At twenty-nine Valancy had never been in love, and it seemed romance had passed her by. Living with her overbearing mother and meddlesome aunt, she found her only consolations in the "forbidden" books of John Foster and her daydreams of the Blue Castle. Then a letter arrived from Dr. Trent -- and Valancy decided to throw caution to the winds. For the first time in her life Valancy did and said exactly what she wanted. Soon she discovered a surprising new world, full of love and adventures far beyond her most secret dreams.
This novel is fresh and funny and has delightful 1920s flapper vibes (unlike the cover!). I really resonated with Valancy, and her initial struggle to say and do what she really wants, especially around family. There's a lot to learn from Valancy: how she comes to speak her mind, as well as her acceptance of people that aren't seen as good or right in her uptight family and community.
The four women at the center of The Enchanted April are alike only in their dissatisfaction with their everyday lives. They find each other--and the castle of their dreams--through a classified ad in a London newspaper one rainy February afternoon. The ladies expect a pleasant holiday, but they don't anticipate that the month they spend in Portofino will reintroduce them to their true natures and reacquaint them with joy.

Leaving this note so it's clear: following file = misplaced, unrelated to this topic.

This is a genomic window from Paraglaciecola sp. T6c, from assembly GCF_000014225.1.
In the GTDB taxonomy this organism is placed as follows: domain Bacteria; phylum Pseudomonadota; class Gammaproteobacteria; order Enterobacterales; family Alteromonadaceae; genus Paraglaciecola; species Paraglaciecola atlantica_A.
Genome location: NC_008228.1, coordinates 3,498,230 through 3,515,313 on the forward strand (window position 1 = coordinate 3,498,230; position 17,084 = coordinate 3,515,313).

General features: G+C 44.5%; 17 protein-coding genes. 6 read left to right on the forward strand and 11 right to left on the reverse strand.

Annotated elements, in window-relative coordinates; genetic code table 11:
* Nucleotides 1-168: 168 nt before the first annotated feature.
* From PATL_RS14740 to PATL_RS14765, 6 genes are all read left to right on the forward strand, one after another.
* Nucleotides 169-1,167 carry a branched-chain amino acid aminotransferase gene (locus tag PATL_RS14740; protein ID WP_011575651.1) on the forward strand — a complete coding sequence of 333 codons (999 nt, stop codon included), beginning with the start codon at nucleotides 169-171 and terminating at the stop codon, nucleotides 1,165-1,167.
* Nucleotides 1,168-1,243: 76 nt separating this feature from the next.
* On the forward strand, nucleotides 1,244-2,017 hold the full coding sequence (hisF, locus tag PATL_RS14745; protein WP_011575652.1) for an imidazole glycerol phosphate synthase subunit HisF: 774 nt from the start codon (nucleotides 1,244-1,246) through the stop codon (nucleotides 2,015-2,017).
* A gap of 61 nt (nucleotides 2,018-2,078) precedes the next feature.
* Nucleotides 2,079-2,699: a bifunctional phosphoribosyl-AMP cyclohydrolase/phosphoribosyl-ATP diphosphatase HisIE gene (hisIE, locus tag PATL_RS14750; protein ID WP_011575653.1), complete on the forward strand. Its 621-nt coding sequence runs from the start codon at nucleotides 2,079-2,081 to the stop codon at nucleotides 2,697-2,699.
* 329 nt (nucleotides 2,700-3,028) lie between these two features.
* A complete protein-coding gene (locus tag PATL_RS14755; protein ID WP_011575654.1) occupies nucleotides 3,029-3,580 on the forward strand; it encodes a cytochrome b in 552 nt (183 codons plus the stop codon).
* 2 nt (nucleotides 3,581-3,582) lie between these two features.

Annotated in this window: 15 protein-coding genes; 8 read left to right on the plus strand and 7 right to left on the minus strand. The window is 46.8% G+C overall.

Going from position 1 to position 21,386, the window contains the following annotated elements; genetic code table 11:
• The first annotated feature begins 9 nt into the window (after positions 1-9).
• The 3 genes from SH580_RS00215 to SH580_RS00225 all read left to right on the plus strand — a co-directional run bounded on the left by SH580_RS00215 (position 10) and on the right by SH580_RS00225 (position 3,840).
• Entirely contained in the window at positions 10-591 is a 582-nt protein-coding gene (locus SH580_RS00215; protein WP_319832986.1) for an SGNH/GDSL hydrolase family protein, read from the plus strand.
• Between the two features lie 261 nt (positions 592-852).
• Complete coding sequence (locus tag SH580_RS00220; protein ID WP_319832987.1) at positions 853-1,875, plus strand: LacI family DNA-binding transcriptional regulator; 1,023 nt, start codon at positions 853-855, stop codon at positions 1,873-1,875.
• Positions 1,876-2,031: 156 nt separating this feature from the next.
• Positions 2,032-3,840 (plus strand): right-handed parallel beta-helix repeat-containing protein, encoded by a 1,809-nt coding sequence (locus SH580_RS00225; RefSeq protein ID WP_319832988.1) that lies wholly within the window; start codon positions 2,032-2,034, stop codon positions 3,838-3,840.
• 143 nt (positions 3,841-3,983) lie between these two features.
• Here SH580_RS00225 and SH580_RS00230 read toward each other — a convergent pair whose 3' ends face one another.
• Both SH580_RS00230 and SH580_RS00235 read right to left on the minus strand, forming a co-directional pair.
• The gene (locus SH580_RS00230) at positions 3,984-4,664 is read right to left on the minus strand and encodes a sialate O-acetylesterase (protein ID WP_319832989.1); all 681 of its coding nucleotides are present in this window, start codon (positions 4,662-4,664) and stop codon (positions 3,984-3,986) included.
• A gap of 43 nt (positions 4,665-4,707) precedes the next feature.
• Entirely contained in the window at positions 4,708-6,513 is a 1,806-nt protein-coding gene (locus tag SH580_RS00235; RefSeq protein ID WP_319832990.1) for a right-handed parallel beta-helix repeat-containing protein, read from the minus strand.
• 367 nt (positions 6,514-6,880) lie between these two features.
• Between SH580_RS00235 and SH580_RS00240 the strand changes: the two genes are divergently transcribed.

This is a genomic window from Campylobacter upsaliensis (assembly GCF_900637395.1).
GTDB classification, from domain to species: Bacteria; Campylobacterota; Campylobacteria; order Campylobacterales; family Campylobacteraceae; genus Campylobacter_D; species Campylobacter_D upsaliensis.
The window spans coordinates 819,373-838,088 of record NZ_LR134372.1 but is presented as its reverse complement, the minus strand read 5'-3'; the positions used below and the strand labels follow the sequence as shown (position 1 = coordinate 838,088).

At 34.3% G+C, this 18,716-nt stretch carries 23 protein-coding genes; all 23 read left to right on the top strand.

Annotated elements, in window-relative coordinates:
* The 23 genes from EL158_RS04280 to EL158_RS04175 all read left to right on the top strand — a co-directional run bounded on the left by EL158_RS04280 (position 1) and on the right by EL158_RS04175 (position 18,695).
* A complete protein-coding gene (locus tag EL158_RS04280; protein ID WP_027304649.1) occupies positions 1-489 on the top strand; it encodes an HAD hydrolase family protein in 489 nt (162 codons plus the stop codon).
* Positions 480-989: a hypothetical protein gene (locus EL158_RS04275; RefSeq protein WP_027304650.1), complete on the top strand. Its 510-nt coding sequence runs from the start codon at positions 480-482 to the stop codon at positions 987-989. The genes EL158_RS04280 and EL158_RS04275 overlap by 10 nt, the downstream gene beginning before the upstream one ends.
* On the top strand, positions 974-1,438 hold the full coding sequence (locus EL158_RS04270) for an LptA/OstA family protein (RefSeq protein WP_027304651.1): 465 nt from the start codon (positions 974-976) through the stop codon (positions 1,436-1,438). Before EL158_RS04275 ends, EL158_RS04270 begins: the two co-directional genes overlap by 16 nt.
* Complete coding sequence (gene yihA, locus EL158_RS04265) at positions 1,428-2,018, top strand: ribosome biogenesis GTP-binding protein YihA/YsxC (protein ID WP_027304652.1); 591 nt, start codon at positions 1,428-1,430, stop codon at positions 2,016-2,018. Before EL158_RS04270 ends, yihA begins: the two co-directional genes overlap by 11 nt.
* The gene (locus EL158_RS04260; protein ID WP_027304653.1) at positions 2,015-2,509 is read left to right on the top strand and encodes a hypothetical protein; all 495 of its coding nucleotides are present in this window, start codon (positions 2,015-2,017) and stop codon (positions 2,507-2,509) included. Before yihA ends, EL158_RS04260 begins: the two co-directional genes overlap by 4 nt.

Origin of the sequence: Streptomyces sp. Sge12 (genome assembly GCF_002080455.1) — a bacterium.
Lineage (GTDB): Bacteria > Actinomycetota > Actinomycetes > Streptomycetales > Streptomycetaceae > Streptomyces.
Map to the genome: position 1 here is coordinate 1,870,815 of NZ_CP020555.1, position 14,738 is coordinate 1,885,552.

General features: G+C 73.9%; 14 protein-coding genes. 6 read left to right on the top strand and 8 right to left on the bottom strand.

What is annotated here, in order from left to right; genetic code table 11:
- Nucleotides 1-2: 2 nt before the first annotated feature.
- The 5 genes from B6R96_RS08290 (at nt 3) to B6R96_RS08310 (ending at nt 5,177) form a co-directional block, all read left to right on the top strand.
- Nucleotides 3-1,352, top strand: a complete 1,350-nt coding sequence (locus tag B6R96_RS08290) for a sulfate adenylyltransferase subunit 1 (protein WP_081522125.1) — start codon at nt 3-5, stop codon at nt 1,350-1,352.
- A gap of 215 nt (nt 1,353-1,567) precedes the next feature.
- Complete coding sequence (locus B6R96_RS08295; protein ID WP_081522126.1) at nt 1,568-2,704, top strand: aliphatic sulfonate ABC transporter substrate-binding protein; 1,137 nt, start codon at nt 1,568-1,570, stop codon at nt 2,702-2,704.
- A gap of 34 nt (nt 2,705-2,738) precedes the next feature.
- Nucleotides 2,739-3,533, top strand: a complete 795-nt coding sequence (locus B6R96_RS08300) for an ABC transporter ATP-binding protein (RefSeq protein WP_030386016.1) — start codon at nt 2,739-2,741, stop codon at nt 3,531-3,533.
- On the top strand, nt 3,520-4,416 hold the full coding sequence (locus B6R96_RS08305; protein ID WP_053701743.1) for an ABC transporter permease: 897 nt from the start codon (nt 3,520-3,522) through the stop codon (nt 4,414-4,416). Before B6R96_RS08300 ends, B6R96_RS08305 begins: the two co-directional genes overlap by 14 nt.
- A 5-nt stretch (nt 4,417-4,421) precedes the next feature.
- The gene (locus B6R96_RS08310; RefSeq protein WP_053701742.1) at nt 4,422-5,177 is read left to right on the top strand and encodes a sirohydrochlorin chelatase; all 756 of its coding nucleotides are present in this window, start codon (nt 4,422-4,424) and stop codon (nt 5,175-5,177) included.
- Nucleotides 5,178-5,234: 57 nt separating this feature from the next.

Through six turbulent months of 1934, 17-year-old Cassandra Mortmain keeps a journal, filling three notebooks with sharply funny yet poignant entries about her home, a ruined Suffolk castle, and her eccentric and penniless family. By the time the last diary shuts, there have been great changes in the Mortmain household, not the least of which is that Cassandra is deeply, hopelessly, in love.